What Google and the rest should be advocating is an approach to better rationalize extremely-critical (like processing trades at a stock exchange) vs. redundancy-ready (like providing web-email or cloud style file storage) services. Once that is tackled, the expected availability of each sphere can be determined independently and enterprises that once required 100% (or best-effort) uptime can dedicate more resources to the critical services and start to cut back and see efficiency gains on the less critical ones.
jeff hPosted May 25th, 2011
Its also an issue of user comfort – no one wants to spend all day in a working environment that is 80 degrees. Its just not feasible. The data center still needs people working in there – until you have robots to do it all you will see the upper limit to most places being 75-78 degrees for human comfort issues.
So does that mean we gotta allow our NOC staff to wear shorts and Hawaiian shirts all the time? Wait… they do that anyway.
We don’t run expendable servers, but we do replace servers every 3-4 years. All our server vendors provide full repair/replace coverage during that time at temperatures up to 90 F or higher.
The last quotes from Harkeet Singh are exactly correct: “We can’t raise the temperature in the data center without dealing with airflow management. First do all the airflow management tasks, then raise the temperature.”
In our old, poorly designed data center, we can’t raise room temperature above 68 F without creating hot spots higher than 90 F. We also can’t fix airflow.
Our new data center will have tightly controlled airflow. We plan to run with lots of free air cooling with a max temp of 80 F, maybe 90 F. Most of the time we should be well below 80 F, based on local weather.
Change in every issues in our lives take time, (also in IT people) human is comfortable in a range of temperature, so we think that IT equipment too.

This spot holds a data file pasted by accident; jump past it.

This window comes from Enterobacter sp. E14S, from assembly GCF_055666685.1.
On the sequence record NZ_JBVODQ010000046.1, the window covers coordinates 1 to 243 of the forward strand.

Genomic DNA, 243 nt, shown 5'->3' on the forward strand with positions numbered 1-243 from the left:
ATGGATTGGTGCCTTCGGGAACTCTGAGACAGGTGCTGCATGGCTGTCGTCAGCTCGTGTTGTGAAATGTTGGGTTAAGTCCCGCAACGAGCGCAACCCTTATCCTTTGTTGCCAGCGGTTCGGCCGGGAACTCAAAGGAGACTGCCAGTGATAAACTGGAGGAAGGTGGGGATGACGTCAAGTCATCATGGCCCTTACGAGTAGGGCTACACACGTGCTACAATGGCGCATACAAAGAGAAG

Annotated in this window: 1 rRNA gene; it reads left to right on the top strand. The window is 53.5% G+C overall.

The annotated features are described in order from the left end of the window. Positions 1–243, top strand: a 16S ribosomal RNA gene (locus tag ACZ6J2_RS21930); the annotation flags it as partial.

Legacy facilities with no physical updating for enhace airflow are a common situation (a good business opportunity indeed!); so “spreading the word” will take two or three years more before the percentage of “high OPE temperature adopters” raise. But -at least in Mexico- the rfurbish projects are becoming more common from each ten I found at least 6 ask for cooling solutions two years before the figure was 2 of each ten.
Andy DewingPosted May 27th, 2011
Data centres have to be designed specifically to take full advantage of the new cooling philosophies. They are space hungry and retro-modification to older facilities is simply not easily done if at all possible especially if uninterrupted operation is the order of the day as it usually is.
In the colo world its not even possible in very many cases to get tenants to improve their air management even if they could as there is little or no obligation in SLA’s to do so. Consequently users, owner, operators are frequently stuck with what they built and can’t even if they wanted to get set points up sometimes simply because of localised hotspots because of poor air management and bad equipment layouts.
The uptake of the new world will gradually improve as these older data centres are either obsoleted or rebuilt. However, this is a phase of the industry business model we are only now starting to have to think about.
Paul PeoplesPosted May 27th, 2011
I think a closer look at the expanded ASHRAE guidelines is required. It shows that variable fan speed for servers increases as inlet temperature increases, resulting in as much as a 25% increase in overall server power consumption. So, there is an inflection point where overall energy consumption will actually increase as air conditioning energy consumption is decreased. And that consumption is on the most expensive portion of the data center: UPS capacity.
Our new data center will be 1/3 the size of the data centers it replaces, and about 1/2 the capital cost to build out, and 2/3 the operational cost to run. Efficient data center design can be cheaper than traditional design.
Many data centers can benefit from simple, inexpensive airflow management changes with little to no impact on operations. The design knowledge is out there, but hard to find in one place.